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Invisible Children

Contributed by: Melissa Brough

Invisible Children: Participatory Culture and Humanitarian Spectacle

[Last updated 2.26.10]

What does participatory humanitarianism look like?

Invisible Children is a youth-driven organization that uses forms of participatory and popular culture to engage the ‘millenial’ generation in humanitarianism. In their music video Global Night Commute: A musical to believe in (2006), the three founders of this non-profit organization dance their way toward the camera singing over karaoke-style subtitled lyrics, “We’re on a mission; put Uganda deep inside your mind. It needs attention and a dance to make it sparkle and shine… We are here to change the world!” This music video, a take-off of the Disney film Captain EO (1986) starring Michael Jackson, served as a rallying cry to American youth to sleep overnight in city parks across the United States to raise awareness about abducted child soldiers in Northern Uganda. On April 28, 2006, the “Global Night Commute” drew over 80,000 American youth to camp out in 126 U.S. cities and helped pass the Northern Uganda Crisis Response Act in the U. S. Congress.[1]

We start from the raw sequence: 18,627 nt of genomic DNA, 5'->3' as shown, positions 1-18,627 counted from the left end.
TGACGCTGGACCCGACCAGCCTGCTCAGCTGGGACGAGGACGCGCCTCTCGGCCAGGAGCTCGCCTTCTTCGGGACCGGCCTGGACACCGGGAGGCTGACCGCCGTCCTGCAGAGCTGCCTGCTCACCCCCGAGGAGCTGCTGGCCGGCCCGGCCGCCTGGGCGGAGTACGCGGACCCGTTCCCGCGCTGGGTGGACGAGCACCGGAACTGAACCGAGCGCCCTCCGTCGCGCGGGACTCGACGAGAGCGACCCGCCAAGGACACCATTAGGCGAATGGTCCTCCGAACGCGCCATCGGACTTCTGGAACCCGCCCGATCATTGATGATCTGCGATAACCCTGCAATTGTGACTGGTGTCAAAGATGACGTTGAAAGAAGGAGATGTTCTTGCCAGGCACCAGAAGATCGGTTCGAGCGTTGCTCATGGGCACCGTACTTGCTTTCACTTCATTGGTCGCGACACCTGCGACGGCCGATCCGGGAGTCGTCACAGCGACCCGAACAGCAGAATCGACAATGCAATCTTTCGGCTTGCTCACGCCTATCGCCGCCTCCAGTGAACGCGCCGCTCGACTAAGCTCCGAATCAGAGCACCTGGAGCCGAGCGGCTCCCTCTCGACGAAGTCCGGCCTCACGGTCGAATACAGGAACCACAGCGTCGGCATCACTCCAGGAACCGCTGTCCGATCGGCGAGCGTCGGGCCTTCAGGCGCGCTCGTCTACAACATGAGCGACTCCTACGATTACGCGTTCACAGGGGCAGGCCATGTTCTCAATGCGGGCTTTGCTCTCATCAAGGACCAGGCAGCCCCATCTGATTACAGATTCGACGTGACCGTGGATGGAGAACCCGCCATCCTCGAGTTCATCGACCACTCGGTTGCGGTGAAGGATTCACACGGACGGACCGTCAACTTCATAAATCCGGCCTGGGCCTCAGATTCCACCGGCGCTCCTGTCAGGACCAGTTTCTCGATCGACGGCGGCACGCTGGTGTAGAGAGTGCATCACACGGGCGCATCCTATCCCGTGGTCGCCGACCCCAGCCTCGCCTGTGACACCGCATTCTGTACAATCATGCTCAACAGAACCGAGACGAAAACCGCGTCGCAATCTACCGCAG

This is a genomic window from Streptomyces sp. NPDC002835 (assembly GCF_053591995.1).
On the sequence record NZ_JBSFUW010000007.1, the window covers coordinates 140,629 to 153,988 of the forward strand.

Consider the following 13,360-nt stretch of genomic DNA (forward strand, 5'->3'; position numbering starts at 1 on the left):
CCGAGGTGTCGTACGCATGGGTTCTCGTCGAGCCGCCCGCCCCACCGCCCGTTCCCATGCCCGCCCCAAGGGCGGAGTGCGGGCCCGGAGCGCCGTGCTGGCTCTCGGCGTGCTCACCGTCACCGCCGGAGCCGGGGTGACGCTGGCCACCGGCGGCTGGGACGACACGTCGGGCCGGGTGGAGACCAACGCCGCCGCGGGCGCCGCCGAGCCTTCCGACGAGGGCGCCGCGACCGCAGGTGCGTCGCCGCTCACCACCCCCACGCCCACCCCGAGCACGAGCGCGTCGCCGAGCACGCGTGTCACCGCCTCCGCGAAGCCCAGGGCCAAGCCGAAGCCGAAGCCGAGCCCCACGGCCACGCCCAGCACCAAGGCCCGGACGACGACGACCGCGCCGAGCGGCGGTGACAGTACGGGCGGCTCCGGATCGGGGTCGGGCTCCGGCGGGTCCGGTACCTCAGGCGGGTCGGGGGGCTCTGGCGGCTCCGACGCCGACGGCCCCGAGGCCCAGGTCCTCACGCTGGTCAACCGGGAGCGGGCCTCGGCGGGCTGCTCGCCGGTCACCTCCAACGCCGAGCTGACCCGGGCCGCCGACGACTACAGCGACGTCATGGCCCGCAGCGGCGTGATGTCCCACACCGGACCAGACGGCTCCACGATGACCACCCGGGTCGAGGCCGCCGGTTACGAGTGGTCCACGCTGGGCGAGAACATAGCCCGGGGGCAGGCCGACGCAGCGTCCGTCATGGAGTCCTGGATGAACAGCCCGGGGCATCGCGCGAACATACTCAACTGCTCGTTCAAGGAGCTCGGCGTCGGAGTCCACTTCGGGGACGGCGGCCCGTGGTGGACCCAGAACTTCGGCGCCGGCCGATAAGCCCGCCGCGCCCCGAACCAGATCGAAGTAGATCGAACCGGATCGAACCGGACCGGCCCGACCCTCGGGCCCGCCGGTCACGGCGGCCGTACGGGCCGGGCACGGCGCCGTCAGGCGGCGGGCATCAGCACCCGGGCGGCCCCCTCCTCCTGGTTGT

Overview of Invisible Children

Invisible Children started as a film project and an adventure for friends Jason Russell, Bobby Bailey and Laren Poole. Shortly after Russell and Bailey graduated from the University of Southern California’s School of Cinematic Arts, the three went to East Africa in search of a story for a documentary and met children in Northern Uganda who were “night commuting” from their rural villages to urban areas to escape abduction and forced child soldiering by the militant rebel movement known as the Lord’s Resistance Army. This was the story that would become the topic of their film Invisible Children: Rough Cut.